Ruptures in the (Racist) Archive: What video essays can teach us about scholarly practice

I am likely not the only media scholar who has, in the face of a pandemic, ongoing racial injustice, climate change, and increasing divestment in education, asked myself “what is the point of scholarship, at all?” This question repeats itself every time I sit down to do anything that falls under the rubric of “research.” So, when posed with the query “what constitutes a scholarly video essay?” I have to begin by asking first, why media scholarship at all?

Scholarly research typically aims to communicate original thought, whether through primary research or synthesis, that presents a unique perspective on previous research. In theory, having access to scholarly research means one does not have to think all of the thoughts that have ever been thought and is not left to think in isolation. Scholarly debates exist across time and space, from quilled parchment to a database behind a pay-wall. One may enter the “conversation” at any point and learn from and potentially contribute from there. When practicing scholarship, it is critical to acknowledge the broader, existing conversation at hand. Citation is what we pay to play; if we fail to reference and cite the ongoing conversation and its interlocutors, we play as if we are constructing knowledge all on our own. By these rules, we might indeed be quarantined at home with a good internet connection and a computer and remain actively engaged in many forms of scholarship, which may broaden our thinking and enrich our lives. If one is a media educator and scholar, now might even be a good time to try out video essays in the classroom or on one’s own for the first time.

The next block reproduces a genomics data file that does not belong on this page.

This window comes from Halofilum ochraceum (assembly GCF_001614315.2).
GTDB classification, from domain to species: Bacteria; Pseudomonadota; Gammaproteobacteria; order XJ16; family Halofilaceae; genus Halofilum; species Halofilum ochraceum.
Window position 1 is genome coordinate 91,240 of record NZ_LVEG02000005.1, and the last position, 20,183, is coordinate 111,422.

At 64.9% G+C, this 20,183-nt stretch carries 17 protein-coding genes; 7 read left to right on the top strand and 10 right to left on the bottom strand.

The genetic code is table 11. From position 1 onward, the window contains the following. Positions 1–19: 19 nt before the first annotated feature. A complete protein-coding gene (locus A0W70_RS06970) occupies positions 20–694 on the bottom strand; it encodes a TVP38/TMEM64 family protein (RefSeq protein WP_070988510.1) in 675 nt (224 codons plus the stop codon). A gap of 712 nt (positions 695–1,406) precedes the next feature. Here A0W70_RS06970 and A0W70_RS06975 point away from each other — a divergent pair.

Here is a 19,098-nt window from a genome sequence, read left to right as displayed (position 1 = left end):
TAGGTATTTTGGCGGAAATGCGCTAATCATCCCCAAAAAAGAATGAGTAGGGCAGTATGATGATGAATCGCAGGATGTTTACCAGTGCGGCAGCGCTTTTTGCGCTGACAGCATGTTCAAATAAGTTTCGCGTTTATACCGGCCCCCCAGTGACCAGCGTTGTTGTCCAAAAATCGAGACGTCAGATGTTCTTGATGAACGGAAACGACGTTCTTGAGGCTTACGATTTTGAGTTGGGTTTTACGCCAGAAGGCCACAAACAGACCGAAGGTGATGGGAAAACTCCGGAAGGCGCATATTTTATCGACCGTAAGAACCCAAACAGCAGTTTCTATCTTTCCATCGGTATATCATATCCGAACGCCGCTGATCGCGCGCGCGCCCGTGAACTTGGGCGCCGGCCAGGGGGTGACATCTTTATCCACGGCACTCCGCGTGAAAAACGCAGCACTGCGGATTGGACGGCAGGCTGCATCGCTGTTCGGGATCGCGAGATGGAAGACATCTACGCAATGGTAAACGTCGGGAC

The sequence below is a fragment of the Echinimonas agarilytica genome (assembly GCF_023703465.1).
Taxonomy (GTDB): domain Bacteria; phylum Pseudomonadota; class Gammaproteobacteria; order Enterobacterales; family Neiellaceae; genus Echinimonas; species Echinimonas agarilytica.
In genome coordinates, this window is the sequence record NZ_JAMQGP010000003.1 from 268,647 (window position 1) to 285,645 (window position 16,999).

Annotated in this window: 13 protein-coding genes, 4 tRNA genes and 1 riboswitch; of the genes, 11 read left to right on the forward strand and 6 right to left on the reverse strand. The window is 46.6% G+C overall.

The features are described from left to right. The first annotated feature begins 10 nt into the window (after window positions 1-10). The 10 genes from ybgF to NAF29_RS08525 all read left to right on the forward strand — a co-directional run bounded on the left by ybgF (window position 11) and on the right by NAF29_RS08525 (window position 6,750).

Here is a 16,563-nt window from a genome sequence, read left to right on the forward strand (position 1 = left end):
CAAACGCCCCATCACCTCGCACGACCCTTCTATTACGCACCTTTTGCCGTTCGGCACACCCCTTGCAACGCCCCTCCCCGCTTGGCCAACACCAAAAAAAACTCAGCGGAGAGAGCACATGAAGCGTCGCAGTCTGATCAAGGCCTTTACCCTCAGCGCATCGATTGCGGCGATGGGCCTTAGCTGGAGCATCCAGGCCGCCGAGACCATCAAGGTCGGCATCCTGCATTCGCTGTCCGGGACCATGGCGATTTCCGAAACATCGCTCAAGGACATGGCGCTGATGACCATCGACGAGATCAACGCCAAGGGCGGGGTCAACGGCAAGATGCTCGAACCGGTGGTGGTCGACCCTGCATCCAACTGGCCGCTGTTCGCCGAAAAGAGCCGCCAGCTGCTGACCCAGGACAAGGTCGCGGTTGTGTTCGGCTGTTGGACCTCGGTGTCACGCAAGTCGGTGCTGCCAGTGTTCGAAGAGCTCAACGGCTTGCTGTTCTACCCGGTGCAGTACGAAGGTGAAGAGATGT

Since most video essays rely on archives of existing material rather than raw footage, the video essay appears to be a mode especially suited for the current moment. As video essays move more comfortably into academic institutions and begin to find a place in classrooms and conferences, the question of what makes a video essay worthy of being considered scholarly is certainly an important and timely point of distinction. Yet, in this period of crisis in which scholarship and teaching is being necessarily reimagined, we are also poised to interrogate the ways in which (media) scholarship has been operating to this point and where we hope it will go.

As scholars such as Fred Moten, Stefano Harney, Toni Morrison, and bell hooks have argued,[1] there are crucial ways in which the practice and institutional histories of scholarship work to reinforce and reify social inequities that fall along race, class, and linguistic lines. At first blush the video essay appears to have the potential to circumvent some of the problematic pitfalls of scholarly writing, such as ventriloquizing vestigial language and positions that are inaccessible and esoteric at best, and offensive at worst. What’s more, the video essay’s inclusion of a wide range of media texts and types of sources in analysis appears more democratic and liberatory because it visibly foregrounds multi-vocality and has the potential to critique and de-center institutions like the ivory tower and Hollywood. Its source texts are the media we have lived alongside within popular and art cultures—unlike written scholarly texts, media texts typically feel more like a familiar part of everyday life. For the most part, they appear to be more legible, and perhaps, inherently resistant to the white supremacy and misogyny at the foundation of the academic institutions that have historically privileged written texts over the oral and visual.

But there’s a catch. Each time we encounter media archives from which we assemble, remix, and annotate, we must confront the racism and misogyny of the canon. I am not simply referring to blatant examples such as D.W. Griffith’s Birth of a Nation,[2]but the pervasiveness of white supremacy that exists across most popular media. That is not to say that all media is overtly racist, but rather that white supremacy permeates the majority of existing media institutions and their functionalities and, in its continued circulation, even for use in analysis, mimetically perpetuates it. In other words, white supremacy is encoded in popular media texts and is therefore inflected in the video essays, even when those archival excerpts are used for the purposes of critique (and even when intentionally drawing attention to white supremacy). The viewer cannot completely escape the power of the initial artifact, even if the essayist explicitly aims to detract from it.